Biofilms are complex microbial communities’ adhered to biotic or abiotic surfaces and are embedded in a matrix of extracellular polymeric substance (EPS) . Most bacteria execute certain development stages; a) adherence of cells to a substratum, b) development of micro-colonies, c) maturation of micro-colonies into biofilms and d) detachment of bacteria and acquisition of motile phase, known as biofilm dispersal . Biofilm disassembly/dispersion is believed to play very important role in pathogenicity, environmental distribution and also in phase transition . The dispersal phenomenon can also be triggered by several environmental signals or unfavourable condition. As ...view middle of the document...
There are several reports on role of surface proteins in S. aureus biofilm formation and its stability [10,11]. Among various surface proteins, biofilm-associated-protein (Bap) was first reported as a large, multidomain, cell surface anchored protein which plays a crucial role in S. aureus biofilm development and and pathogenesis of bovine [12,13]. The involvement of Bap in the polysaccharide-intercellular adhesin (PIA) component of the S. aureus biofilm matrix was also studied comprehensively , however, much less is known about biofilm associated proteins (Bap etc.) and their role in stability of biofilm matrix. A recent report shows that repeated domains contain an amyloidogenic peptide motif (-STVTVTF- derived from the C-repeat of the Bap), which is responsible for cell –cell interaction . Therefore, Bap could be an important component to target, pertaining to biofilm dispersal.
Among the natural ways of S. aureus biofilm dispersal, Agr-mediated biofilm dispersal and secretion of major extracellular proteases, SspA, SspB, Aur and Scp as proenzymes were reported . These enzymes although known to theoretically contribute to biofilm detachment, a very little is known about their role in staphylococci. Recently an extracellular serine protease, Esp secreted by a subset of Staphylococcus epidermidis, shown to inhibit biofilm formation and nasal colonization by S. aureus . Lately, it was shown that Esp has proteolytic activity specifically towards biofilm specific proteins which are associated with S. aureus biofilm formation and host-pathogen interaction . In an earlier report, we showed that proteinase K can imitate the naturally produced proteases and proteinase K treatment can be used to enhance the biofilm dispersal through cleavage of surface protein i.e. Bap- dependent S. aureus biofilm establishment . In this additional report, we investigated whether this approach would be useful in general and has wider applicability by using 5 other S. aureus mastitis isolates. To address the problem, 5 S. aureus bovine mastitis isolates were included in the study along with bap–positive S. aureus V329 and a bap-isogenic mutant M556 as positive and negative controls respectively.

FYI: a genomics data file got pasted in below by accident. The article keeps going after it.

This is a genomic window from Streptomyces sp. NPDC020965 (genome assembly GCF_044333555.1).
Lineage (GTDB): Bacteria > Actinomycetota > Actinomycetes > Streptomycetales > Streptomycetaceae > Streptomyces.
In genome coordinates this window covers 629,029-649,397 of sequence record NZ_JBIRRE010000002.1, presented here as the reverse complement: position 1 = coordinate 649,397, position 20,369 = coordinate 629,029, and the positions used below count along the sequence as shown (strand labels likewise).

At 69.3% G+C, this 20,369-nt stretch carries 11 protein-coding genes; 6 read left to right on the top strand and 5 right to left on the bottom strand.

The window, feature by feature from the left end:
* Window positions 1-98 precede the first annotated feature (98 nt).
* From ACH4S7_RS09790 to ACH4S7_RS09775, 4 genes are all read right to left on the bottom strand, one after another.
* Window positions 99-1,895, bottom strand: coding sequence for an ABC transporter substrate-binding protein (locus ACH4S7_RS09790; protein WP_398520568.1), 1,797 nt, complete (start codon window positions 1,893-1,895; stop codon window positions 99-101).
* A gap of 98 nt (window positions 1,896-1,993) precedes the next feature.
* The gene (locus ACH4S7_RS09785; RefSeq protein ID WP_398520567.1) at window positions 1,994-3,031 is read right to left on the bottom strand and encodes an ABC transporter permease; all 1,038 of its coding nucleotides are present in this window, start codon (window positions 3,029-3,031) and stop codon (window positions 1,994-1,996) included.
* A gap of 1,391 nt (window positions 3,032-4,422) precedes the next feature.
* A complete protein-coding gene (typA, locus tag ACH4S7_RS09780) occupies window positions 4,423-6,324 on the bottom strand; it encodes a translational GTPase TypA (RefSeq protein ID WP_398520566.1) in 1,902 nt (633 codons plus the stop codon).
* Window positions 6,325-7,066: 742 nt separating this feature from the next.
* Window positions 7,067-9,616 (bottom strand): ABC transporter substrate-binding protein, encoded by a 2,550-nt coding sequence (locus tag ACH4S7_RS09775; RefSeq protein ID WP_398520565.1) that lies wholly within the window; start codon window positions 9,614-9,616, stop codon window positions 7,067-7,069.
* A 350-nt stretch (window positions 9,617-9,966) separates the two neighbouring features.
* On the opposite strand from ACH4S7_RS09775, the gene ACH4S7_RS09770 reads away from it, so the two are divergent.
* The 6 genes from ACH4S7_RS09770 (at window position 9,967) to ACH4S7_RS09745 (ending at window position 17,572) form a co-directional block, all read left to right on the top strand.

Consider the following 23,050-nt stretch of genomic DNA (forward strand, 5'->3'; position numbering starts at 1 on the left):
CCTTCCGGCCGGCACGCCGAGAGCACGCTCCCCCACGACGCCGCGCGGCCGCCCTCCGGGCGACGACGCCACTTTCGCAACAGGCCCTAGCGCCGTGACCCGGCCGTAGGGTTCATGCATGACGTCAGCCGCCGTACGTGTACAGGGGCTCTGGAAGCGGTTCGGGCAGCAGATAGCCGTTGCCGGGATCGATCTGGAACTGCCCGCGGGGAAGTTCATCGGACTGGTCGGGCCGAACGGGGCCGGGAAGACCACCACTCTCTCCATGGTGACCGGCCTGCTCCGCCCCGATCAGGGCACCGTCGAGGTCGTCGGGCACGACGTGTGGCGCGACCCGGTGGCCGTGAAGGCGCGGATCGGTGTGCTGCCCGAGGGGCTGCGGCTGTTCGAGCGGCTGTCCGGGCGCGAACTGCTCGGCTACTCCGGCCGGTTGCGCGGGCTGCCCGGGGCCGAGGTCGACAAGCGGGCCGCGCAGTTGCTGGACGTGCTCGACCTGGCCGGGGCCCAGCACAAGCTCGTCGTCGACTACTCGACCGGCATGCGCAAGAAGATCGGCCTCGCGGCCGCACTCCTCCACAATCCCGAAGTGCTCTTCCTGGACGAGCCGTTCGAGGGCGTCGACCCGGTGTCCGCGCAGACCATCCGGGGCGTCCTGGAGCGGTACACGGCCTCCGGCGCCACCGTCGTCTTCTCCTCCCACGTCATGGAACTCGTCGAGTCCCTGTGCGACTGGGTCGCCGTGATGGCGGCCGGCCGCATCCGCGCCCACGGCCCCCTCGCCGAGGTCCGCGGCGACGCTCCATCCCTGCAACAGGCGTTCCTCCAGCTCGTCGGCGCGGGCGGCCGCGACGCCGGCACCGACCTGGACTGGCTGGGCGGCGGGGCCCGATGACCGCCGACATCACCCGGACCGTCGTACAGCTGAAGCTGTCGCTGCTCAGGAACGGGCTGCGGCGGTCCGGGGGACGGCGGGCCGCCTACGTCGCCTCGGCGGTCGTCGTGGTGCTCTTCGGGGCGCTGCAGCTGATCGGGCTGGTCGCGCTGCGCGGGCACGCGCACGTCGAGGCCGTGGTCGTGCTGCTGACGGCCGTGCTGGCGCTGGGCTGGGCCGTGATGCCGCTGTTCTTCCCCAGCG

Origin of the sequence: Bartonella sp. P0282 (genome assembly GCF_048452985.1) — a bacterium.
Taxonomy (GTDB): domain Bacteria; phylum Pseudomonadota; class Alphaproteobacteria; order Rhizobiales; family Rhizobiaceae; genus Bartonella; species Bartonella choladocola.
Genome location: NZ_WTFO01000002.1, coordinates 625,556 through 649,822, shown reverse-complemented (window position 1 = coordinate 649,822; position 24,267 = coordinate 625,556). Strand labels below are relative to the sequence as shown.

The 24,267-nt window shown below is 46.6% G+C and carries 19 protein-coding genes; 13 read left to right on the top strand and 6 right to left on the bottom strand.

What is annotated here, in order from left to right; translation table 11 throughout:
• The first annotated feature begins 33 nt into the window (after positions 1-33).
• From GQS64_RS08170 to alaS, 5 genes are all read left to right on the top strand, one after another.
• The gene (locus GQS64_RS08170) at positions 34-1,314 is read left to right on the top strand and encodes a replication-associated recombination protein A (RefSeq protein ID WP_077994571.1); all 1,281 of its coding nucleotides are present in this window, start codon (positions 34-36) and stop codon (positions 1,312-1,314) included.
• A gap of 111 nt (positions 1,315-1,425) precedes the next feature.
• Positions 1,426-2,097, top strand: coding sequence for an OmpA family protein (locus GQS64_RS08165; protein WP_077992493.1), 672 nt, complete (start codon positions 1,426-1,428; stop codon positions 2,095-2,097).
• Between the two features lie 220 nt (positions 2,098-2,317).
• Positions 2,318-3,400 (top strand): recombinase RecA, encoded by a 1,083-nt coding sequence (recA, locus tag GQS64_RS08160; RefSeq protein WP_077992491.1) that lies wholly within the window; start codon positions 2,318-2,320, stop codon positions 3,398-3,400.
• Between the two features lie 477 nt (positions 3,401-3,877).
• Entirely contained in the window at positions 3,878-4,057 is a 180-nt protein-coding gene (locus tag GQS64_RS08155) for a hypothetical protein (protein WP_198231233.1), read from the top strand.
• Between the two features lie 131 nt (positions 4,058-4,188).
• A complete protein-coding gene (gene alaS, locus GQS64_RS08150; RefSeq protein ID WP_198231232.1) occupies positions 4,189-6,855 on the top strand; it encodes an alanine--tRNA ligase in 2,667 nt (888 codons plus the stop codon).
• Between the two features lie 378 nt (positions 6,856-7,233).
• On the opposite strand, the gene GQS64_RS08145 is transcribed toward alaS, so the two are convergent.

2. Materials and Methods
2.1. Microorganisms and culture conditions
A bap–positive S. aureus V329 and its isogenic mutant S. aureus M556 were used in this study along with 5 other isolates of S. aureus viz SA7, SA10 SA33, SA252 and SA392. In M556 was generated by transposon insertion in downstream part of bap gene of S. aureus V329 in such way that Bap protein is synthesized but remains non-functional as cell wall anchoring region is truncated . For each experiment, single colonies were picked from Tryptic Soy Agar (TSA) culture plates and inoculated in Tryptic Soy Broth (TSB) medium supplemented with 0.25% glucose and incubated at 37 oC at 150 rpm. Overnight grown cultures were used for all experiments.
2.2. Quantitative biofilm assay